When giving a presentation, your primary goal is to hold the audience’s attention long enough to convey your message in a clear and understandable way. Sounds simple enough, but as we all know, that’s easier said than done. No matter if you love the challenge of presenting in front of large audiences, or the thought of public speaking makes you shake in your boots, here are ten effective tips that will have you giving presentations like a pro in no time!

One | Use the 10-20-30 Rule

This ingenious tip from Guy Kawasaki of Apple is vital to follow in any presentation. According to this rule, a PowerPoint presentation should have a maximum of 10 slides, last no longer than 20 minutes, and use a font size of 30 point or more. This helps prevents your slides from being too lengthy in texts, which only slows the pace of presentation and distracts the audience from listening to you. You want the slides to be a sideshow to the main event, which is you, the presenter.

Two | Use Standard Fonts

Of course you want your presentation to stand out, and unique fonts may seem a great way to accomplish that, but more importantly, you want to make sure your audience can read easily and quickly the message on your slides. You can use “fun” fonts for the title if you prefer, but stick to basic sans serif fonts, such as Calibri, Arial, or Helvetica, for the main text body on each slide.

Three | Choose Your Colors Wisely

Stick to one main color for the background with a contrasting accent color for text and graphics. Two great options: a) use a dark background with white text plus an accent color in a contrasting light or bright color, or b) use a light neutral background (gray, beige) with dark neutral text and accent with a dark contrasting color. If your organization has a corporate template, use one or two of your brand colors, per your company’s brand guidelines, to help reinforce credibility and professionalism.

Four | Make Eye Contact and Smile

Sounds simple, but many presenters miss out on this important aspect of a presentation. No matter how nervous you may feel, pause and take time to focus on making eye contact with everyone in the room to help create a connection and build a good rapport with your audience.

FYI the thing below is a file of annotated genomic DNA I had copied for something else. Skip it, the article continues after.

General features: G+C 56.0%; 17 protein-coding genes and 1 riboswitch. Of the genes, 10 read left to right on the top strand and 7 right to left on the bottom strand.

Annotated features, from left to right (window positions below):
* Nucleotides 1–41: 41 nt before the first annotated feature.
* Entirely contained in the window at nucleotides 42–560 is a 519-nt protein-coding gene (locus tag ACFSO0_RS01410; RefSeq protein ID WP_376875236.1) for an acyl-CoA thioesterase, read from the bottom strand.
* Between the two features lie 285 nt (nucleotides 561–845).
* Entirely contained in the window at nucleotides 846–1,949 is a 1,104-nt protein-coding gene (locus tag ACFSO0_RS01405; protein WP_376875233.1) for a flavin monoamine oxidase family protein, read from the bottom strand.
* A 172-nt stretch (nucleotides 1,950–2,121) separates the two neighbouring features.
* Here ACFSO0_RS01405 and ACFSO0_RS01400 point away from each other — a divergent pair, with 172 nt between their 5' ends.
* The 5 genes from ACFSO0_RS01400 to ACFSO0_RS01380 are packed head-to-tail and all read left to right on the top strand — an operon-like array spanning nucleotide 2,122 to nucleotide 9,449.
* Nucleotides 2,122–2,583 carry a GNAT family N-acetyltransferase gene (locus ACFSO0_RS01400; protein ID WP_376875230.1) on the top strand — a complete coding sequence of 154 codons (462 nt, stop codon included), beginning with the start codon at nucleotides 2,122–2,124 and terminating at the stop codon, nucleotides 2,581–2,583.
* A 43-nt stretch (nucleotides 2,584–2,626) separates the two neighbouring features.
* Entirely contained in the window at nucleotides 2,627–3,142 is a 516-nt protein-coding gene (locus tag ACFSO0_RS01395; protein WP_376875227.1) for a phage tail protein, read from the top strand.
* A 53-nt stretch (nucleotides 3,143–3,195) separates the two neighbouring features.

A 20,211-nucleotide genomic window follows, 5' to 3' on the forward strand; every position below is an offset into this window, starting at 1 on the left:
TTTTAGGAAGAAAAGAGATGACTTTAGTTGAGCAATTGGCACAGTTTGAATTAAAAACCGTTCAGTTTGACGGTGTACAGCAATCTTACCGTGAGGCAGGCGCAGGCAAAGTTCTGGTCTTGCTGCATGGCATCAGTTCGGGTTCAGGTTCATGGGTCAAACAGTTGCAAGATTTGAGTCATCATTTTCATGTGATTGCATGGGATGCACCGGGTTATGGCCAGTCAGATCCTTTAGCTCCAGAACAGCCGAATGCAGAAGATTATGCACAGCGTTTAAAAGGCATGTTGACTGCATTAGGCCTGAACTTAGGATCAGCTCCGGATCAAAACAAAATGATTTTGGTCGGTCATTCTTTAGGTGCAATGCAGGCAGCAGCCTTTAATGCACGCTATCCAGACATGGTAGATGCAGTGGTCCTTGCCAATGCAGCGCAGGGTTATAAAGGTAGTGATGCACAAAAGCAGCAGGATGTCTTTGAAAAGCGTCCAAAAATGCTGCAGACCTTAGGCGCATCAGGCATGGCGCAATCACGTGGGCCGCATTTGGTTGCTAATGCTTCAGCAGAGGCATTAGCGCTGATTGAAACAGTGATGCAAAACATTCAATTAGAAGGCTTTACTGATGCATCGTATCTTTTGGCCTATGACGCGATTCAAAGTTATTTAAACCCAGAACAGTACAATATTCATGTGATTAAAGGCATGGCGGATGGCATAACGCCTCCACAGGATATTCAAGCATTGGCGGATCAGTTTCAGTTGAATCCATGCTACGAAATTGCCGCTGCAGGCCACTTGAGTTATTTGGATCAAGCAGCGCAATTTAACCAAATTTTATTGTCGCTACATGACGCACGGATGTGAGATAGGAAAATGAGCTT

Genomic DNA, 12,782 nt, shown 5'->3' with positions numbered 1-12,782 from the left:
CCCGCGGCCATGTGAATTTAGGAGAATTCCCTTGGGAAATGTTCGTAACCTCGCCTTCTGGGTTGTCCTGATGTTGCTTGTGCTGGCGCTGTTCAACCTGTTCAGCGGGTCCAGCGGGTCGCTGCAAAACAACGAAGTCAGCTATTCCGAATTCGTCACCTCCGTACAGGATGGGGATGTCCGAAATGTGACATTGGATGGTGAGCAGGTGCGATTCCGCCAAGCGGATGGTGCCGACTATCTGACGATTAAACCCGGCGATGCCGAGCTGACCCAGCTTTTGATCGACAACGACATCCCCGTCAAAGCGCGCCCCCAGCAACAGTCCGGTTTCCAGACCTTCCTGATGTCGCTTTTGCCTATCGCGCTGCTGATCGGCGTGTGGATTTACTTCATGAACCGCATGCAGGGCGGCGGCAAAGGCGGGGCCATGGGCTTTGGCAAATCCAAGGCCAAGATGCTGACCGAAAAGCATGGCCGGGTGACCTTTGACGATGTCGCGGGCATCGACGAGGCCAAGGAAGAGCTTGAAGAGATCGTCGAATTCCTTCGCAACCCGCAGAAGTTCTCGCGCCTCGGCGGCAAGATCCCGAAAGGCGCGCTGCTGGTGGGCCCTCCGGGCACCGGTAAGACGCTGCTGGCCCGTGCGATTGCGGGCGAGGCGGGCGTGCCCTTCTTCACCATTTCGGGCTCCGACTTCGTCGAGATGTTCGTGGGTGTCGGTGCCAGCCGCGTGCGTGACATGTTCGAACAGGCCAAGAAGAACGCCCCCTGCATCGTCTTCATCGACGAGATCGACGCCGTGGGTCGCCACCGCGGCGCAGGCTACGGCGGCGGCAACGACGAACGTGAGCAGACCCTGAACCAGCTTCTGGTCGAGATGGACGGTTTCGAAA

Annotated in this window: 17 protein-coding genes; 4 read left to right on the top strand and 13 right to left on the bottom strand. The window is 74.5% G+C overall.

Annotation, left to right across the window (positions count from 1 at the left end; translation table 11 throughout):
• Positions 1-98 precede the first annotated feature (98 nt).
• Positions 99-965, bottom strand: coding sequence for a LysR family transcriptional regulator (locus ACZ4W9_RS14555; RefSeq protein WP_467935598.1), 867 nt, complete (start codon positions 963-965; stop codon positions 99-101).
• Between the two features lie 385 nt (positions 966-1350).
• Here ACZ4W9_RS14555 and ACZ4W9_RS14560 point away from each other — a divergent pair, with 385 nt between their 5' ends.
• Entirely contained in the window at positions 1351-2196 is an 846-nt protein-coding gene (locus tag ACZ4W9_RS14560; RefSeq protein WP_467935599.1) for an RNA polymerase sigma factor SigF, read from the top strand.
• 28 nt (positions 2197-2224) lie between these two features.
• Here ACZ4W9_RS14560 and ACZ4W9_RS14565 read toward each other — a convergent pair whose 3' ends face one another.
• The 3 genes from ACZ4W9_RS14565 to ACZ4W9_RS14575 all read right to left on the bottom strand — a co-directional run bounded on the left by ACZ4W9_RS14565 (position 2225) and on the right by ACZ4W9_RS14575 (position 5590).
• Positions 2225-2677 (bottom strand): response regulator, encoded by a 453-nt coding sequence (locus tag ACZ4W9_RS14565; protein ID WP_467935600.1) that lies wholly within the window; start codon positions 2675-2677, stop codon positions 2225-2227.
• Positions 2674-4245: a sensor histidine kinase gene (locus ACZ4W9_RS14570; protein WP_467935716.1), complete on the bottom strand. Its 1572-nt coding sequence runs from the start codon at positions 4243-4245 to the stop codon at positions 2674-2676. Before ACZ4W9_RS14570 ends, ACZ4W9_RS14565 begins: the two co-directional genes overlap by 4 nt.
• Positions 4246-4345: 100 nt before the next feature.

Five | Relax and Slow Down

Speaking of feeling nervous, many presenters tend to speed up their talking when their nerves get the best of them. Practice some relaxation techniques before the presentation to help get you in the right mindset. Once the presentation starts, make sure to consciously slow down your speech and take pauses at appropriate moments.

Six | Start Strongly

The key to a great presentation is grabbing your audience’s attention right in the beginning. Introduce the presentation with a captivating story or start with an attention-grabbing image on your first slide.

Seven | Tell Stories

Don’t only read straight from your presentation. Instead, explain your points through entertaining, but relevant, stories and anecdotes. Stories will create an emotional connection with your audience and hold their attention throughout the presentation.

Eight | Practice Your Presentation

Practice your presentation in front of someone else to get constructive feedback from the audience’s point of view. Practicing also will help you feel more relaxed and confident when it comes time to give your speech.

Nine | Arrive Early

Arrive before your audience does and make sure you have enough time to hook up the necessary equipment for your presentation. You will feel much more prepared and at ease if you arrive with plenty of time to spare.

Ten | Enjoy the Presentation

Most importantly, make sure to have a good time giving your presentation! When you feel passionate and excited about the topic, that will show through to the audience, making your presentation that much more captivating. If you are confident and enthusiastic, your audience will be more engaging and will respond better. So take a deep breath, relax, and have fun!



  1. I have learned much in 25+ years of speaking before audiences up to several hundred people, going back to the days of overhead and slide projectors. Here is my input. Use pictures and explanatory graphs and charts rather than words on slides. Us the “notes” section of the PPT for your talking points, not the slides themselves. Depending on how the presentation computer is set up, you may not be able to see your notes on the computer screen. Always print out your notes in large font as a back up. Carry a slide advancing remote with a laser pointer with extra batteries You can get one for about $20. The presentation location may not have one, and it sure beats sitting behind the computer hitting Enter every time a slide needs advancing. Engage the audience by asking questions or taking occasional polls, especially if it is a smaller one (under 50 people). Use examples in your presentation. I don’t agree with the 10 slide concept for training. I have some up to 50 slides, but I always include examples and work through them with student input. Some people are chronically tired and will fall asleep 5 minutes into any presentation, but if you notice several dozing off, ask the audience to physically participate. it could be as simple as standing up and holding their arms over their heads for a few seconds. This will get the blood flowing and keep them awake (hopefully) the rest of the presentation.


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